Monday morning saw us at the Friendsfast again, and I went tubing with the girls, while Joachim went for a looong ride on a rented scooter, and Daniel was stuck in bed with problems of a digestive nature. At the end of the  day’s playing in the river and dancing at the bars, we didn’t even TRY to rinse off the mud from the mud pit, and instead headed into town covered from head to toe, assaulting other, cleaner specimen of tubers… 😛 I thought the bathroom was dirty the first night after tubing, but after we’d helped each other get rid of all the mud on this day,  we had to shovel the mud from the floor! Even though it was still early, the others fell asleep as soon as they’d dried off from the shower, and in one case before, so I just headed out on my own for a baguette for dinner and went to bed myself.

Yesterday the boys headed back to Bangkok to get some clothes made and stuff before going back to Norway, and the three of us that were left moved into a smaller room in the same hotel. A slow day was spent watching Friends, buying bus tickets out of there, getting a massage, playing pool, and as usual rounding off in the hammocks. This morning the bus left at 10am, and we arrived in Vientiane around 2pm. I said goodbye to Simone and Cecilie at the bus station, where they were getting on a bus to Hanoi in Vietnam. I myself took a Tuk-Tuk downtown, and I’m finishing this post in my room here. There’s unfortunately no wifi here, but I’m hoping to get this posted somehow before I go to bed.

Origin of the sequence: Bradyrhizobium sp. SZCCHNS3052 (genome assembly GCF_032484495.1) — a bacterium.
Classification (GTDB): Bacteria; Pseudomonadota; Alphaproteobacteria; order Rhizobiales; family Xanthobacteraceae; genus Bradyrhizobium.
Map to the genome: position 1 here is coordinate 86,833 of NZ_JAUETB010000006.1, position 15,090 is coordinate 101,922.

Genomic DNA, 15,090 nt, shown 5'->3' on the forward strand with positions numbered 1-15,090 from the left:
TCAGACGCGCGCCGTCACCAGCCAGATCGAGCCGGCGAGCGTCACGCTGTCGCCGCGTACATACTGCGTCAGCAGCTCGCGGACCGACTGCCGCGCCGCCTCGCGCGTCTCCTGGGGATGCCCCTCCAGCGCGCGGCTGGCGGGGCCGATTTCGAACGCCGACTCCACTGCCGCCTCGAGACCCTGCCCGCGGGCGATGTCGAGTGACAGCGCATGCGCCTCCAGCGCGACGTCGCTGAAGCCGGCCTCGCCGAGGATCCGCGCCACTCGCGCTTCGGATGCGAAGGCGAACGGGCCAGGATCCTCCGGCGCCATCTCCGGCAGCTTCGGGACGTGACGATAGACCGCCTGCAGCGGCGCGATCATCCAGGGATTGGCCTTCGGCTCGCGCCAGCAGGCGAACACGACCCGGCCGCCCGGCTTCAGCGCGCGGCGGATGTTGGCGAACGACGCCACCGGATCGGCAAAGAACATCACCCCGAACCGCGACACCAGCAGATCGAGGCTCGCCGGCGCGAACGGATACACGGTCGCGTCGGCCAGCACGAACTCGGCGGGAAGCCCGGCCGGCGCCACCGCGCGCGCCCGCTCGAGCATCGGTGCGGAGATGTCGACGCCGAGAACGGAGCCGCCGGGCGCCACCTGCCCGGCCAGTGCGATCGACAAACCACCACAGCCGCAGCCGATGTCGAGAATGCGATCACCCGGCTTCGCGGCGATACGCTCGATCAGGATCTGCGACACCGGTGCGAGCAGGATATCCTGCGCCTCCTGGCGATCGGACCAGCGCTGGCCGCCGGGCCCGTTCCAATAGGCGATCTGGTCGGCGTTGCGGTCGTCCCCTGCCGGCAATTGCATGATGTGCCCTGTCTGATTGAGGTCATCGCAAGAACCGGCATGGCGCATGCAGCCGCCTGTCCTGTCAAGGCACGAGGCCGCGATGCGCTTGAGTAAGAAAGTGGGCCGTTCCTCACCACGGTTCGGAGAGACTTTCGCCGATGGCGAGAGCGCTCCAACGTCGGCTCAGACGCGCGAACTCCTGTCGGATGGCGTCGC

Politics, religion, environment, health, work and commercials

Thursday, March 12th, 2009

Wednesday March 11

Commercials
I’m sure it’s just me that’s blazé when it comes to advertisement but I have a feeling that the ads on billboards and TV down here are a tad on the naïve side. I mean it’s been a while since car and MC commercials back home were fronted by slogans like “Admiration Guaranteed!”, “Always In The Limelight,” “For Real Men,” “Are You Man Enough,” by a deep resonating baritone voiceover, while the hero is surrounded by beautiful young women… Or this amazing TV commercial for an all terrain car: “When you’re on your deathbed, what will you remember? The corner office? The corporate jet? Your portfolio?” *pan camera across gorgeous landscape, ending up at a 4wd on a cliff* “TATA SAFARI DICOR!”